Orchestra/Ensemble:  Stile Antico
Period: Renaissance 
Written: 1605; England 
2.
Mass for 5 Voices by William Byrd
Orchestra/Ensemble:  Stile Antico
Period: Renaissance 
Written: circa 1595; England 
3.
O clap your hands by Orlando Gibbons
Orchestra/Ensemble:  Stile Antico
Period: Renaissance 
Written: 17th Century; England 
4.
Almighty and everlasting God by Orlando Gibbons
Orchestra/Ensemble:  Stile Antico
Period: Renaissance 
Written: 17th Century; England 
5.
Nolo mortem peccatoris by Thomas Morley
Orchestra/Ensemble:  Stile Antico
Period: Renaissance 
Written: England 
6.
Salvator mundi by Thomas Tallis
Orchestra/Ensemble:  Stile Antico
Period: Renaissance 
Written: 16th Century; England 
7.
In jejunio et fletu by Thomas Tallis
Orchestra/Ensemble:  Stile Antico
Period: Renaissance 
Written: after 1559; England 
8.
O splendor gloriae by John Taverner
Orchestra/Ensemble:  Stile Antico
Period: Renaissance 
Written: 16th Century; England 
9.
Porcio mea, Domine by Robert White
Orchestra/Ensemble:  Stile Antico
Period: Renaissance 
Written: 16th Century; England 
10.
Christe qui lux es IV by Robert White
Orchestra/Ensemble:  Stile Antico
Period: Renaissance 
Written: England 

Featured Sound Samples

Ave verum corpus (Byrd)
Almighty and Everlasting God (Gibbons)
O splendor gloriae (Taverner)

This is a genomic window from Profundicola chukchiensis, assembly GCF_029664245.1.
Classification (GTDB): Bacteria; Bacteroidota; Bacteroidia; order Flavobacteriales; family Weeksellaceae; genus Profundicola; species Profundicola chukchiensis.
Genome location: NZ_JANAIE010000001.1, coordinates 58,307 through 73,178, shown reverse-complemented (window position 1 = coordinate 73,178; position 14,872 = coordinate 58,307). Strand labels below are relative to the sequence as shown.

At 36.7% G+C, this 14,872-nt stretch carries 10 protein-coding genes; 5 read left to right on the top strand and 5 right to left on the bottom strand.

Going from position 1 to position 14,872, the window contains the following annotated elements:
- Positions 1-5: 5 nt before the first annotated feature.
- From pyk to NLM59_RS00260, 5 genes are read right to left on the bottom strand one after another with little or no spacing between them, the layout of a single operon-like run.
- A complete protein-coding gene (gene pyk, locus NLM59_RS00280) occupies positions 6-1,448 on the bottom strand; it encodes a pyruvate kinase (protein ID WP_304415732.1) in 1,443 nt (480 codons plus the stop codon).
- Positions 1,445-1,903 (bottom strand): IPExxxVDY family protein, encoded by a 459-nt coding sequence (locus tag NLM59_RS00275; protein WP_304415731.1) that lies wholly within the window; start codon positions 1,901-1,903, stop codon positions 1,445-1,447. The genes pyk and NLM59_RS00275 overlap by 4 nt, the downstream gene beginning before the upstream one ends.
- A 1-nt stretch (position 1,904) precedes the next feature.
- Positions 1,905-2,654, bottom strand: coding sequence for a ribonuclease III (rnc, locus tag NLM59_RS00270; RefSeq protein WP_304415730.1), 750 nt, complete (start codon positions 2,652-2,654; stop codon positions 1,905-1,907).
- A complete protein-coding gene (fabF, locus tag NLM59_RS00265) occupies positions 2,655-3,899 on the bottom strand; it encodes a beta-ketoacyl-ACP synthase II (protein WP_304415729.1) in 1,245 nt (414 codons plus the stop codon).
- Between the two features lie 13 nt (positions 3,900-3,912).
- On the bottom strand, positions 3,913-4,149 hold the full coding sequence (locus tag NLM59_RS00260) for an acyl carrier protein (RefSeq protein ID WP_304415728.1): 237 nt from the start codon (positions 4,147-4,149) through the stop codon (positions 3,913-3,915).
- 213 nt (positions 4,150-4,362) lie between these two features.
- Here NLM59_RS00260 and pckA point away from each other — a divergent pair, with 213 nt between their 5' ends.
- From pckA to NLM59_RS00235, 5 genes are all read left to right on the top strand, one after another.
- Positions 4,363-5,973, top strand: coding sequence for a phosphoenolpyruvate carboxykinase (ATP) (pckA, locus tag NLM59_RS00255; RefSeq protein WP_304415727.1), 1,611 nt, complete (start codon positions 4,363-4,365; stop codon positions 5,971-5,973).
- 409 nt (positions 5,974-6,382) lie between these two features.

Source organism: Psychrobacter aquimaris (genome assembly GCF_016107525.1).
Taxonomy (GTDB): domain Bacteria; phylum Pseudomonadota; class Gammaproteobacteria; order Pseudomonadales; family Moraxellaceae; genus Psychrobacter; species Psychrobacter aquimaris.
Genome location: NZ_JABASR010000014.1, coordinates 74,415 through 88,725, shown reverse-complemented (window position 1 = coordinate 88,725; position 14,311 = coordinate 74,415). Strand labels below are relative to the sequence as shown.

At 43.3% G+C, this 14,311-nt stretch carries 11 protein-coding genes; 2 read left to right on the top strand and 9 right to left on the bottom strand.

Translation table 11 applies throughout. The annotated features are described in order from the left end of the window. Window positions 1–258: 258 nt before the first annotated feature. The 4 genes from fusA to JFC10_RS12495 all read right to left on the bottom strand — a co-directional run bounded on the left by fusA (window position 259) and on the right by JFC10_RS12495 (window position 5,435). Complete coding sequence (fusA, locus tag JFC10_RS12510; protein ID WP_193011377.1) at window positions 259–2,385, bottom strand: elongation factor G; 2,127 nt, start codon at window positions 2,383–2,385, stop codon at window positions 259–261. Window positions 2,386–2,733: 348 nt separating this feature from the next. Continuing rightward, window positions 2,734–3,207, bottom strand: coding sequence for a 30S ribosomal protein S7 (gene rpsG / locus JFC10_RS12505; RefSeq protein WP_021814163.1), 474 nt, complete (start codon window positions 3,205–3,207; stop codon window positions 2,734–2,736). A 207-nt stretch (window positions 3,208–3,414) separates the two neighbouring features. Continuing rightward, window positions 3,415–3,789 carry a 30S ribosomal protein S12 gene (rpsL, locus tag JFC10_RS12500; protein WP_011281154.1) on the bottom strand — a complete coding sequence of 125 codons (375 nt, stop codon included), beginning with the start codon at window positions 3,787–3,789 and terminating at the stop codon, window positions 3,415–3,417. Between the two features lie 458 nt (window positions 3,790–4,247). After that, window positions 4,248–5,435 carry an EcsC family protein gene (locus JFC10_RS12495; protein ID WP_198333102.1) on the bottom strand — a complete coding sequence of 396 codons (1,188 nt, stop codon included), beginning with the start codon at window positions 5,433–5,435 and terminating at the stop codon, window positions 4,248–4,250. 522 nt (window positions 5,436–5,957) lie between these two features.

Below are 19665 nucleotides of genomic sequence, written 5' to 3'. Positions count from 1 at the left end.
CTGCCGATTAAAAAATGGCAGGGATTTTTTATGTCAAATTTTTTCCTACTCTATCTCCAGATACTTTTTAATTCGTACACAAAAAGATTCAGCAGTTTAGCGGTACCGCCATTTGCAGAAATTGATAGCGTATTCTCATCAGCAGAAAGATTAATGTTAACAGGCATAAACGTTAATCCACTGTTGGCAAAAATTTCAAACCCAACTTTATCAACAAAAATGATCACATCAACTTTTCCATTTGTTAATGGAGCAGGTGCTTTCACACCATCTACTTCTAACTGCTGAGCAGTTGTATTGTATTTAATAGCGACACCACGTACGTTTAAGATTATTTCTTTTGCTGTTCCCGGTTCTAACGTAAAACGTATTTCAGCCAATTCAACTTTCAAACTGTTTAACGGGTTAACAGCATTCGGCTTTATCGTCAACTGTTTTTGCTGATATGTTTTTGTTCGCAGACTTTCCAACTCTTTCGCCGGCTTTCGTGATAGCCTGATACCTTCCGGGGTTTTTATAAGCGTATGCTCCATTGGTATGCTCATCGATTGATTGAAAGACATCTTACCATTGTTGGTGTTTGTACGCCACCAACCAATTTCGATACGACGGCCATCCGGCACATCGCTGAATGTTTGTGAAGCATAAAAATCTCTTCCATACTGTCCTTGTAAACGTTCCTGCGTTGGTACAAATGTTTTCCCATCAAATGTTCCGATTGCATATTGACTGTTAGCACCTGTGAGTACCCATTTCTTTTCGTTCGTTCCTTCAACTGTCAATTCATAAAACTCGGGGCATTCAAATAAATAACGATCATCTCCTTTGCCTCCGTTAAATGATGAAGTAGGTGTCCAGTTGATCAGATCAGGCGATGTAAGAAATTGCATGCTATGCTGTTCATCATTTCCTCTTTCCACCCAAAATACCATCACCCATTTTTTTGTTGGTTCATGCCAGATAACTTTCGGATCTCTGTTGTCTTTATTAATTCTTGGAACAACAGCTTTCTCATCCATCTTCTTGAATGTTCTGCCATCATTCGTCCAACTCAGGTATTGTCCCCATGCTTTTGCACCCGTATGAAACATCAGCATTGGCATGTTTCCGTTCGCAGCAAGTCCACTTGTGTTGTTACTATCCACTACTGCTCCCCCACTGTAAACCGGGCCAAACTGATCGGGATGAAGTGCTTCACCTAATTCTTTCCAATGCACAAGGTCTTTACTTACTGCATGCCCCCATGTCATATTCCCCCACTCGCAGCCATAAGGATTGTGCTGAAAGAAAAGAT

Customer Reviews

Average Customer Review:  3 Customer Reviews )
 When Angels Sing June 27, 2014 By L. Majors (Bartlesville, OK) See All My Reviews "Stile Antico continues their brilliant exploration of Tudor polyphony with The Phoenix Rising. This recording features William Byrd's Mass for five voices, but also includes works by Gibbons,Morley, Tallis, Taverner, and White. When I listen to Stile Antico the question always comes to mind, "Is this what it is like to hear Angel's sing ?" Highly recommended." Report Abuse
 absolutely glorious January 3, 2014 By Carol L. (Houston, TX) See All My Reviews "the singing is beautiful and the selection of pieces is quite good. We listened over and over and particularly like super audio. More like this please." Report Abuse
 Amoung the best, ever! August 11, 2013 By Brian Kane (Savage, MN) See All My Reviews "Many Minnesotan's were fortunate to hear this ensemble in person at the Basilica of St. Mary (Minneapolis) earlier this year ('13). The best small group I have ever heard! Very few choral groups perfect balance. Stile Antico does. Do yourself a favor, order this one.!" Report Abuse